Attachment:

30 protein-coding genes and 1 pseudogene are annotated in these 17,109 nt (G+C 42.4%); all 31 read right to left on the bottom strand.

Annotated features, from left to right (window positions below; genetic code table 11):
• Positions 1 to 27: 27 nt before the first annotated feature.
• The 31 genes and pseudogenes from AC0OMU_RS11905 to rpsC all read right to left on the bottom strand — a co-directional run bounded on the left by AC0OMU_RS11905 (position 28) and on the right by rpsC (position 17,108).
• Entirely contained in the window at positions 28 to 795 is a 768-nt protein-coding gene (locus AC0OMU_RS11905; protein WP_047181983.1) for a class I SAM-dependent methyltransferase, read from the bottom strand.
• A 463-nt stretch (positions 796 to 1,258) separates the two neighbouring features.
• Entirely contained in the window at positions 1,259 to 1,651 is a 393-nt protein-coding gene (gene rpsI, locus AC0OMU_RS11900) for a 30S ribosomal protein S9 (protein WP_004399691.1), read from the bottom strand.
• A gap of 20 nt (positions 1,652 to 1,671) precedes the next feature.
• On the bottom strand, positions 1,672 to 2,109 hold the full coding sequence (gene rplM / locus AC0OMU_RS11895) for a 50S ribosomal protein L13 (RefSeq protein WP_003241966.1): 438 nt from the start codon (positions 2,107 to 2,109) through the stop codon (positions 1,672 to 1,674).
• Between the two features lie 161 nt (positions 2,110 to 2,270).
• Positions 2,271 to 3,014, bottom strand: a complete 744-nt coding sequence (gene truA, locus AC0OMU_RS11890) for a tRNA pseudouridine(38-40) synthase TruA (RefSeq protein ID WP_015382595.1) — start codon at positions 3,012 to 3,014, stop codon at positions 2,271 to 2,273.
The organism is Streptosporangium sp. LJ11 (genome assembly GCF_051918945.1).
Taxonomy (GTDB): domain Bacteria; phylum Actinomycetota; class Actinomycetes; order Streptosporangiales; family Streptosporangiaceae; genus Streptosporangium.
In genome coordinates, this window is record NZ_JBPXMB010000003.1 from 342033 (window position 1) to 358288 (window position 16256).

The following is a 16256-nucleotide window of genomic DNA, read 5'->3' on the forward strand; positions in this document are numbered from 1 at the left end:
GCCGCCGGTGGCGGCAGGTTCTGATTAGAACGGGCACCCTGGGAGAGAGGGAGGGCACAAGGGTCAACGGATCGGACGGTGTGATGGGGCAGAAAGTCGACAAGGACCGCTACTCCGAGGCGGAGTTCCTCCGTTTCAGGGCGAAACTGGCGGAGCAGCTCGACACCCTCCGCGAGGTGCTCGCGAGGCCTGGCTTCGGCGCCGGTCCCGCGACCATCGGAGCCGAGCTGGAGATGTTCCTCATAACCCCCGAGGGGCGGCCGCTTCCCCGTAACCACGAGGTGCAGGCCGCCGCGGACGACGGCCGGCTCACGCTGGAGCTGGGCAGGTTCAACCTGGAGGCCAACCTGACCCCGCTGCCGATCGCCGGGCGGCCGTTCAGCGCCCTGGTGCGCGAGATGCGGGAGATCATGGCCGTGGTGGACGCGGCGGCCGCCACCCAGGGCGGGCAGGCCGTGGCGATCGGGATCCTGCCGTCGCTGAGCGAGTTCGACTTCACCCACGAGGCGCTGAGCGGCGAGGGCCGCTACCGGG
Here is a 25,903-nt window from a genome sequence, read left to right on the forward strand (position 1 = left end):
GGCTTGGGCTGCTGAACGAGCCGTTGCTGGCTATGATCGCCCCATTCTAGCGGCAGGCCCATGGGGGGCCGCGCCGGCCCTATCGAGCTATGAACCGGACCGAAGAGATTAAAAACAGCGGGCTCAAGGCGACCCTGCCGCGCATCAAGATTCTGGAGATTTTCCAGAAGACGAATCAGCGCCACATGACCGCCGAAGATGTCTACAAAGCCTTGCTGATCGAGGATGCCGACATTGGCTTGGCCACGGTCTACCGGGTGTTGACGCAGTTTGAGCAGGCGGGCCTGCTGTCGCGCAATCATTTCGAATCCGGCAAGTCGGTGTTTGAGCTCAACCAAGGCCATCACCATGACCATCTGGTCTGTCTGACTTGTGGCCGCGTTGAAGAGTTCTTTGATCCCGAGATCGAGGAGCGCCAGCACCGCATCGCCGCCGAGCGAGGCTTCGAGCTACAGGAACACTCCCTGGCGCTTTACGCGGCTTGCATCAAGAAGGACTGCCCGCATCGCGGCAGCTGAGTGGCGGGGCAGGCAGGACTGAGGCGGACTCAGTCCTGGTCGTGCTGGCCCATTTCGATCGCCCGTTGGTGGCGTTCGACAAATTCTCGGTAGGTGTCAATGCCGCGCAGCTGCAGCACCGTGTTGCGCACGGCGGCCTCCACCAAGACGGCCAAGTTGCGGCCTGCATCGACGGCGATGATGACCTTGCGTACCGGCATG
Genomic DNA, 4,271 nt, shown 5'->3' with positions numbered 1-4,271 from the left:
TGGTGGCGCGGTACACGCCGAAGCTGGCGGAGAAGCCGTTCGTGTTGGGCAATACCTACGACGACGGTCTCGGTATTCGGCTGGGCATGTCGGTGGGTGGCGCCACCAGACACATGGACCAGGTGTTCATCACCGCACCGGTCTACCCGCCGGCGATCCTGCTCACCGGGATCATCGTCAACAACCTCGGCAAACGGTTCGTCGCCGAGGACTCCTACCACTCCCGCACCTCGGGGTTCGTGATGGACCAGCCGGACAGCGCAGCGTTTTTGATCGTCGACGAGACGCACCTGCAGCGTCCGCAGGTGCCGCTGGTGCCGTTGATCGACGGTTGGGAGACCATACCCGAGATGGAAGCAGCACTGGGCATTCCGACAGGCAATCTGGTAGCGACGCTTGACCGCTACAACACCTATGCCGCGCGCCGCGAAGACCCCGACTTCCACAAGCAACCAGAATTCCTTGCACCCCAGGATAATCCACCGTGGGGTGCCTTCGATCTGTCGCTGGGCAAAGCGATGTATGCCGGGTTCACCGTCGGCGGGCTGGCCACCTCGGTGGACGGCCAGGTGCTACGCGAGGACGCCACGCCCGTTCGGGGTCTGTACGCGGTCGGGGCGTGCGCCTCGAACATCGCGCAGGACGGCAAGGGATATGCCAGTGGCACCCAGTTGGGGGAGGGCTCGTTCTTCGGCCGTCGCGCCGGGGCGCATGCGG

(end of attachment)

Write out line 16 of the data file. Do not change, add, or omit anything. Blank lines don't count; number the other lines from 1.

GCCGCCGGTGGCGGCAGGTTCTGATTAGAACGGGCACCCTGGGAGAGAGGGAGGGCACAAGGGTCAACGGATCGGACGGTGTGATGGGGCAGAAAGTCGACAAGGACCGCTACTCCGAGGCGGAGTTCCTCCGTTTCAGGGCGAAACTGGCGGAGCAGCTCGACACCCTCCGCGAGGTGCTCGCGAGGCCTGGCTTCGGCGCCGGTCCCGCGACCATCGGAGCCGAGCTGGAGATGTTCCTCATAACCCCCGAGGGGCGGCCGCTTCCCCGTAACCACGAGGTGCAGGCCGCCGCGGACGACGGCCGGCTCACGCTGGAGCTGGGCAGGTTCAACCTGGAGGCCAACCTGACCCCGCTGCCGATCGCCGGGCGGCCGTTCAGCGCCCTGGTGCGCGAGATGCGGGAGATCATGGCCGTGGTGGACGCGGCGGCCGCCACCCAGGGCGGGCAGGCCGTGGCGATCGGGATCCTGCCGTCGCTGAGCGAGTTCGACTTCACCCACGAGGCGCTGAGCGGCGAGGGCCGCTACCGGG